A YELLOW 110a. 57

Sacramento to relieve the unfortunate girl. We were all quite indignant with Bones - but, ‘oddly enough, I think it was greatly tempered with our new pride in him. While he was with us alone, his peculiarities had been scarcely appreciated, but the re- current phrase, “that yellow dog that they keep at the Rattlers,” gave us a mysterious importance along the country side, as if we had secured a “mascot in some zoological curiosity.

This was further indicated by a singular occurrence. A new church had been built at the cross roads, and an eminent divine had come from San Francisco to preach the opening sermon. After a careful examina- tion of the camp’s wardrobe, and some feli- oitous exchange of apparel, a few of us were deputed to represent “Rattlers” at the Sun- day service. In our white ducks, straw hats, and flannel blouses, we were suffi- ciently picturesque and distinctive as “hon- est miners” to be shown off in one of the front pews. i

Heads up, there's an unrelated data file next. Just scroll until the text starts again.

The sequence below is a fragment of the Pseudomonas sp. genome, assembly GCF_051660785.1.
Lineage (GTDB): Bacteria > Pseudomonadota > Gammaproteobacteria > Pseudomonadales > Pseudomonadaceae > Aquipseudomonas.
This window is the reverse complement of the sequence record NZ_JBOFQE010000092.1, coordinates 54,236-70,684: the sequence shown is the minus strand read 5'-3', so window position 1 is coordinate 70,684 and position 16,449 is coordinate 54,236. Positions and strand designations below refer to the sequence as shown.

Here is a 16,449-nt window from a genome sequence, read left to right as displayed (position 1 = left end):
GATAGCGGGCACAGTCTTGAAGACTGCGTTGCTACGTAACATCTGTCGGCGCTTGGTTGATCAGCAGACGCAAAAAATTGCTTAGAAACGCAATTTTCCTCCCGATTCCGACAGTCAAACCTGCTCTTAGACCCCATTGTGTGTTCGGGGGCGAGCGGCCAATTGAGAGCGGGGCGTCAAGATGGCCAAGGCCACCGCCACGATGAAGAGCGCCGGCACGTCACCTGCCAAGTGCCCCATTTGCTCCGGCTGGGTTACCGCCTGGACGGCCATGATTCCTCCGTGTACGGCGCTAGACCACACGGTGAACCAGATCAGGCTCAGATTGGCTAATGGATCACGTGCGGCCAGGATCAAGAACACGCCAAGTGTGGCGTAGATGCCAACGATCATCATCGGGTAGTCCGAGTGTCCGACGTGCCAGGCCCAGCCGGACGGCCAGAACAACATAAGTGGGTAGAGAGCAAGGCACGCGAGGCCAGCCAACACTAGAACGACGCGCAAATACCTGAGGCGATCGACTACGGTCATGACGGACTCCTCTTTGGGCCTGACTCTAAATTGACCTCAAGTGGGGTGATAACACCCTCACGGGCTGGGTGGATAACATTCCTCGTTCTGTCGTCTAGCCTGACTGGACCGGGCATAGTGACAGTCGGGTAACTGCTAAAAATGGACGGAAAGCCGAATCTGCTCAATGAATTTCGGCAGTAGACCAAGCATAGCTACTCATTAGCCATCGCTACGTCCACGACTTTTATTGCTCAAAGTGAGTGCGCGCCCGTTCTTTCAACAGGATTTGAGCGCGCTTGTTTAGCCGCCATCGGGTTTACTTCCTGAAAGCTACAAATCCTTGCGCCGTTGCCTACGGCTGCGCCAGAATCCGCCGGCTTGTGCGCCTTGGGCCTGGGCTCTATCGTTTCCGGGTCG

Seated near the prettiest girls, who offered us their hymn-books—in the cleanly odor of fresh pine shavings, and ironed muslin, and blown over by the spices of our own